Should a table saw not be used to cut metal?


  #1  
Old 05-08-22, 05:28 PM
M
Member
Thread Starter
Join Date: Sep 2003
Location: Arlington, VA
Posts: 1,019
Received 3 Votes on 3 Posts
Should a table saw not be used to cut metal?

I was talking to one of the assistants to help me decide which table saw to purchase and he was insistent that one should not use a table saw to cut metal (even with a metal cutting blade). There is a risk of the blade shattering. Is this true?
 
  #2  
Old 05-08-22, 05:38 PM
XSleeper's Avatar
Group Moderator
Join Date: Dec 2004
Location: USA
Posts: 29,250
Received 1,528 Votes on 1,372 Posts
Well, you would need to read the owners manual to see what the particular saw manufacturer says about it. And it depends on what this "metal" is, and how thick it is. Either way, you "can" do it but if the metal is very thick, its going to be pretty hard on the saw. The blade shattering is nonsense as long as the blade is rated for the correct rpms that the saw generates. You get the right blade for the right material.
 
  #3  
Old 05-08-22, 06:18 PM
H
Member
Join Date: Nov 2012
Location: USA
Posts: 2,441
Received 250 Votes on 216 Posts
It's mostly about feed rate and bearing strength.
If you have a metal cutting blade, on a basic, almost underpowered table saw, you might have the bearings shatter.

An example from my retired machinist uncle- once upon a time, their division got a large Dept. of Defense order which required running LOTS of material through abrasive wire brushes on lathe mounts.

When the 'new guys" amped up the feed rate too much and burned out the bearings on some expensive turret lathes, a (non engineer) Dept.head from accounting announced they would finish the order by mounting wire brushes in drill presses and using those.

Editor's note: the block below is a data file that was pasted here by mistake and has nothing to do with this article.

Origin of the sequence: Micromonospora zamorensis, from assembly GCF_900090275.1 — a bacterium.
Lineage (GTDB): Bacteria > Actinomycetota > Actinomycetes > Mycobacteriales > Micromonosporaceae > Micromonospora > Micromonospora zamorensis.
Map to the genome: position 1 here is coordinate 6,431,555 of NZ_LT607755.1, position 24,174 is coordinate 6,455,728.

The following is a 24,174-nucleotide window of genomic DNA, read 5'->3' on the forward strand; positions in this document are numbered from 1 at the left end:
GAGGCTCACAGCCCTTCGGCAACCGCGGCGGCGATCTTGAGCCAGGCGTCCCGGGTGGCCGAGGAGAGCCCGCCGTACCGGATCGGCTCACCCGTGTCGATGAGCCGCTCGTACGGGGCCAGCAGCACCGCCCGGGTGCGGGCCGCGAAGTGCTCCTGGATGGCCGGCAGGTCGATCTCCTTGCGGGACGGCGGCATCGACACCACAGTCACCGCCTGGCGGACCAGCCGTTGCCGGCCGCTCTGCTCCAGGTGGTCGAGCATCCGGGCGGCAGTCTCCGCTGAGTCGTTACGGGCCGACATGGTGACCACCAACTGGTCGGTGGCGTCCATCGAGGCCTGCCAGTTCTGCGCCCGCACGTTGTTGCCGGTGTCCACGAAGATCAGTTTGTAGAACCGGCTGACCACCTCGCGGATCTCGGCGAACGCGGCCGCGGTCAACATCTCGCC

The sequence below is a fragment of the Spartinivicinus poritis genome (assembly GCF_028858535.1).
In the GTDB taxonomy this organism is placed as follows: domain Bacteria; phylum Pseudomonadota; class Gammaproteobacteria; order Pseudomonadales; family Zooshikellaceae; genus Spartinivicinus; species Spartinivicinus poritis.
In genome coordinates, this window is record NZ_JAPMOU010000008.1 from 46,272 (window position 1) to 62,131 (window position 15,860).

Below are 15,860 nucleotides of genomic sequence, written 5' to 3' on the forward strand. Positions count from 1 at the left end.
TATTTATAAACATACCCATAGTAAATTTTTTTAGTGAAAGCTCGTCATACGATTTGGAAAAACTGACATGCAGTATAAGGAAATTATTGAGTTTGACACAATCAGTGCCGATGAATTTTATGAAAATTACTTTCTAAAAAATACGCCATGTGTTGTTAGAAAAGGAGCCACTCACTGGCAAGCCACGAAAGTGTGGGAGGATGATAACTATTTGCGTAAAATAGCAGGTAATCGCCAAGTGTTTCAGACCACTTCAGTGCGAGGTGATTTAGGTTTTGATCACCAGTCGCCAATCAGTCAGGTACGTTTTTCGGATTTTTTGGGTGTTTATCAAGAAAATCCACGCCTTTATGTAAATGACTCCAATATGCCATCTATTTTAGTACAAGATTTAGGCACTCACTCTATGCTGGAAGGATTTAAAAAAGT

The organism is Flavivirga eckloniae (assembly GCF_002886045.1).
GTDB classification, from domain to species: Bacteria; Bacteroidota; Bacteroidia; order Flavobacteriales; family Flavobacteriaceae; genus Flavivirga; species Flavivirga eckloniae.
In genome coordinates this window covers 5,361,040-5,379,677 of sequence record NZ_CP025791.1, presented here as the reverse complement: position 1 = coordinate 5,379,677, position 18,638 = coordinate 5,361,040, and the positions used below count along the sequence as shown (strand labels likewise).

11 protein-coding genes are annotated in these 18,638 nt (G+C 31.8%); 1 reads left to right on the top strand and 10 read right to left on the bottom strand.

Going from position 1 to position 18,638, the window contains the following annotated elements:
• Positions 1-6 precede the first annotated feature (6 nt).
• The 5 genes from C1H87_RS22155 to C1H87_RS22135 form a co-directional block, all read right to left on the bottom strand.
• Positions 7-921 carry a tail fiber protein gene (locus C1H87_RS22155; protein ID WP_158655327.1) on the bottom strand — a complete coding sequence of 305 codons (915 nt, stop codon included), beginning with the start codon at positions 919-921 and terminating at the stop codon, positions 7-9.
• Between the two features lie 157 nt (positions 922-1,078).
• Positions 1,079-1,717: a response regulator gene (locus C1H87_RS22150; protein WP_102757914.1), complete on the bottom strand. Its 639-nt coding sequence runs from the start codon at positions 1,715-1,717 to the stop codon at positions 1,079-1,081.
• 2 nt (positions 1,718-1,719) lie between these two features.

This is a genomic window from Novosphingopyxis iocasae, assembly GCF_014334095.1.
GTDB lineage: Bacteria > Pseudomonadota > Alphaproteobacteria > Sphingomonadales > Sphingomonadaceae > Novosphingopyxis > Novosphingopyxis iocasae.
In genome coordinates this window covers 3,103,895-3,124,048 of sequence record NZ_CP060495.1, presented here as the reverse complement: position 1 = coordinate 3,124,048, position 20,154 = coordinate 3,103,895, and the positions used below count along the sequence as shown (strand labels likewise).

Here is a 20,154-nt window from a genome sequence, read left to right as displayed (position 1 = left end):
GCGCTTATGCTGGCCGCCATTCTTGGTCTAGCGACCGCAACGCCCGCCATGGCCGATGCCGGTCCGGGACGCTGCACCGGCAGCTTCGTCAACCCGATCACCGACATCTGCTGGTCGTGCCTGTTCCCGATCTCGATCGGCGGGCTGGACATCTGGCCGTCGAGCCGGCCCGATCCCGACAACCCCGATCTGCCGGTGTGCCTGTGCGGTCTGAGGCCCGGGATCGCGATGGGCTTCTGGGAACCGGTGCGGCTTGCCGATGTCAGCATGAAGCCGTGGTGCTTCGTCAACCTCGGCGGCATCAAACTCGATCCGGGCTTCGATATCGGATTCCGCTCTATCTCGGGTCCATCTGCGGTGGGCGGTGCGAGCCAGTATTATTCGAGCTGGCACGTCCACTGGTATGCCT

My uncle calmly, but firmly explained how the bearings in drill presses are only strong "UP-DOWN" when drilling, applying torque side-to side to the bearings where they have minimal rigidity would burn them out as well.
So, TLDR, the accountant burned almost every bearing in the shop to get the double-overtime rate DOD project through. And then the shop was down for 6 weeks while they waited for repair parts to fix everything. Accounting scheduled 3 weeks for installing everything, but uncle had wisely scheduled his paid vacation to occur right around the time when accounting had to explain why the shop floor was out of commission.
 
Norm201 voted this post useful.
  #4  
Old 05-08-22, 10:16 PM
PJmax's Avatar
Group Moderator
Join Date: Oct 2012
Location: Jersey
Posts: 70,089
Received 2,956 Votes on 2,667 Posts
More information would be helpful.
What kind of metal ?
Will you be cutting a lot of metal ?

I'd be wary of a table saw getting full of metal cuttings.
 
  #5  
Old 05-09-22, 01:10 AM
Marq1's Avatar
Member
Join Date: Sep 2016
Location: USA MI
Posts: 9,488
Received 948 Votes on 861 Posts
Go look at any metal shop in the country, nobody uses a table saw to cut metal. Could it, possibly, but if you need to cut metal and your looking for a tool I would not be looking at a table saw, it's going to eventually ruin it.
 
  #6  
Old 05-09-22, 02:04 AM
M
Forum Topic Moderator
Join Date: Mar 2005
Location: USA - N.E.Tn
Posts: 49,240
Received 674 Votes on 597 Posts
Everytime I've bought metal cut to fit they used a bandsaw to cut it.
 
  #7  
Old 05-09-22, 03:22 AM
GregH's Avatar
Super Moderator
Join Date: Jan 2001
Location: Manitoba
Posts: 10,234
Received 65 Votes on 60 Posts
In fabrication shops aluminum is often cut on a table saw so it might
be able to cut some types of types of thin steel but not without risk.
My biggest concern is that it would be difficult to remove 100% of the sawdust in it so as not to be a fire hazzard.
Also the saw may not be able to withstand the heat generated that did not occur when cutting wood.
 
  #8  
Old 05-09-22, 09:23 AM
M
Member
Thread Starter
Join Date: Sep 2003
Location: Arlington, VA
Posts: 1,019
Received 3 Votes on 3 Posts